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A Beginner's Guide to Court Dates

Court Room

On legal TV shows, the actors spend a lot of time in the courtroom—usually in an endless series of trials that seem to happen only days or weeks after arrest. Most people don’t realize that the criminal court process has a series of court dates leading from arrest up to trial, and the whole process can take several months. Each court date serves a different purpose, and if you are currently dealing with a criminal case, here is what you can expect:

  • Initial Appearances: If you were arrested, you will often be held until this hearing at the jail. First, the Judge must find that there was probable cause for arrest (sufficient information to believe a crime was committed). Then, the Judge will inform you of your rights, determine your bond amount and any special conditions of release.
  • Arraignment: At this hearing, the Judge will read to you the charges that have been filed against you. These may be different from the charges that you were initially arrested on. You will then enter a preliminary plea. Unless the State Attorney or Judge makes an extremely favorably offer, the plea is usually Not Guilty so that you can review the evidence against you with an attorney to discuss possible strategies and motions in your case. At this hearing, the Judge will appoint an attorney if you cannot afford one. If you are already represented by an attorney, they will excuse you from appearing at this court date and you do NOT need to attend.
  • Case Management: Primarily for trying to resolve 3rd degree felonies, this hearing is only in Circuit Court. At this hearing, the Judge will try to resolve any discovery issues and accept early plea resolutions. You MUST attend this hearing. Your appearance CANNOT be excused.
  • Pre-Trial Conference: Usually about 2 weeks before your Trial date, this hearing provides an update to the Judge about whether the case is ready for trial or if it has issues. During this hearing, the attorneys will tell the Judge if they are 1.) ready for trial, 2.) setting the case for a plea, 3.) asking for more time by continuing the case, 4.) setting the case for motions or 5.) facing issues with depositions/discovery/witnesses, etc. that are keeping the case from being ready for trial. If you are represented by an attorney, they can excuse you from court with a signed motion, and you do NOT need to attend if you have signed the waiver of appearance.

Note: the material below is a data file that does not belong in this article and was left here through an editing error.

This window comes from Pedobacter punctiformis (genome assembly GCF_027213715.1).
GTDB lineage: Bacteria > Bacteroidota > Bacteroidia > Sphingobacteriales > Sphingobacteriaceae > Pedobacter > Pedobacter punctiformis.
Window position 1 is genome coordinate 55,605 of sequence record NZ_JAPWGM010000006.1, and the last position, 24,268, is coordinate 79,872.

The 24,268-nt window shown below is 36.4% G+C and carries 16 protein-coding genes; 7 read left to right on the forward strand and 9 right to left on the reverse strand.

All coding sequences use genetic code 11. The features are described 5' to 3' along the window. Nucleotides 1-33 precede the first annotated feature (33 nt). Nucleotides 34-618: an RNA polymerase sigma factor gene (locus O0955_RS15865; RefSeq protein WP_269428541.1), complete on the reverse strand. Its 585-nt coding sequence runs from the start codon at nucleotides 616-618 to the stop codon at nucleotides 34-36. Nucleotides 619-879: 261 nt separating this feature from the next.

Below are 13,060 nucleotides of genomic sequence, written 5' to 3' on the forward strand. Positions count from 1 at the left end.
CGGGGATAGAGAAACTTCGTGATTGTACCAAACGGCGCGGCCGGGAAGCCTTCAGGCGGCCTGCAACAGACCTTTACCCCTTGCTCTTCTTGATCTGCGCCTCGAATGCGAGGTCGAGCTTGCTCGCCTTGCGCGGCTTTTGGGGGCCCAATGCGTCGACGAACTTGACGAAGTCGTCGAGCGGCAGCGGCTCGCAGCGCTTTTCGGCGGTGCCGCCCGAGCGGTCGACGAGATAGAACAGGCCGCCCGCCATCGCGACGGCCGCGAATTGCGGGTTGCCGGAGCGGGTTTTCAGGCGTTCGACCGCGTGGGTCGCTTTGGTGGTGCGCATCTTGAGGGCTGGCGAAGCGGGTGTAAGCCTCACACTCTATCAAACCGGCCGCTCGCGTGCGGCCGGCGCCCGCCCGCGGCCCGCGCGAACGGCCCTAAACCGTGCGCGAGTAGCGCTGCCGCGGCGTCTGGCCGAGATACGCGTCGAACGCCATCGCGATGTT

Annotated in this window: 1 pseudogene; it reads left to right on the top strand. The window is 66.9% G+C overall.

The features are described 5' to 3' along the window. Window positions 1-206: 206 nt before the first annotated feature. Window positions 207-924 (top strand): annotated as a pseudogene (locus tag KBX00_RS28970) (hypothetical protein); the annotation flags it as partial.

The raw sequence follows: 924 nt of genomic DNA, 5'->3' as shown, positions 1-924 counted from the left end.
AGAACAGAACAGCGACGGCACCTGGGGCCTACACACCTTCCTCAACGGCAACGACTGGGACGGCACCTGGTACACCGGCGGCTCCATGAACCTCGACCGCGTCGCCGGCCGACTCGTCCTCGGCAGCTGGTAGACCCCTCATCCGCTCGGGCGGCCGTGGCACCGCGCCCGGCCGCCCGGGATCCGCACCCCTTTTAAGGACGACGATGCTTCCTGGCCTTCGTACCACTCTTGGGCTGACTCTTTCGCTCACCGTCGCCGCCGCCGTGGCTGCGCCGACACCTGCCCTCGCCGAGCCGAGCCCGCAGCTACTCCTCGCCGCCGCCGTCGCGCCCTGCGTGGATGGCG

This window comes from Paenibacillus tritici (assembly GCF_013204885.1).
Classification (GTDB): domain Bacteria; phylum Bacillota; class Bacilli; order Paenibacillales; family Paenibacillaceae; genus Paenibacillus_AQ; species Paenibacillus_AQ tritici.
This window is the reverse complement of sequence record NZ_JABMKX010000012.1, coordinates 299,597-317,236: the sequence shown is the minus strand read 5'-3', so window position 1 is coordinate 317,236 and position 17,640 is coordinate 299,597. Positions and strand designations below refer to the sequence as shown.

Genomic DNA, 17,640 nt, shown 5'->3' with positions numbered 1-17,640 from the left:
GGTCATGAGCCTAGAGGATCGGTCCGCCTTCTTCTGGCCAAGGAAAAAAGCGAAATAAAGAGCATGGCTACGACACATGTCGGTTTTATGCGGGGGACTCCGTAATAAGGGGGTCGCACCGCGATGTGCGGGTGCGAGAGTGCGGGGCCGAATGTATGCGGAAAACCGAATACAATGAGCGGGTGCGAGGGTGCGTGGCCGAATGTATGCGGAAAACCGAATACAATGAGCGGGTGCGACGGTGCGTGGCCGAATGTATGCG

• Docket Sounding: This court date often takes the place of Case Management or Pre-Trial Conference. Similar to a Pre-Trial Conference, the purpose of this hearing is to announce whether the case is ready for trial, being set for a plea, or if there are other issues in the case. You MUST attend this hearing, your appearance CANNOT be excused.
  • Trial: At this hearing, your case may be one of dozens scheduled for trial. Cases often end in pleas, are sometimes dropped by the state, continue to another trial period, or end up on the list of cases ready for trial. If your case proceeds to trial, you will sit with your attorney as they select a jury, make opening arguments, cross examine the State’s witnesses, and make closing arguments. This is likely the ONLY hearing that the State witnesses must show up for, and they will usually only show up shortly before they testify, so don’t expect to see them at the beginning of trial. Trials can also last several days, or even weeks, so make sure that you discuss with your attorney how long they estimate trial will take so that you can take time off accordingly. At the end of trial, the jury will determine if they believe the State has proven the charges against you. If you are found Not Guilty, the charges against you are dismissed, the bond will be released back to you, and you are free to leave. If you are found Guilty of your charges, any combination of the charges, or of lesser charges, the Judge has the option to sentence you immediately, delay sentencing for another date, or remand you (have you placed into jail) until you are sentenced. You MUST attend your trial date. Your appearance CANNOT be excused.
Questions about your upcoming court dates? Call Colbert Law at (407) 705-3220.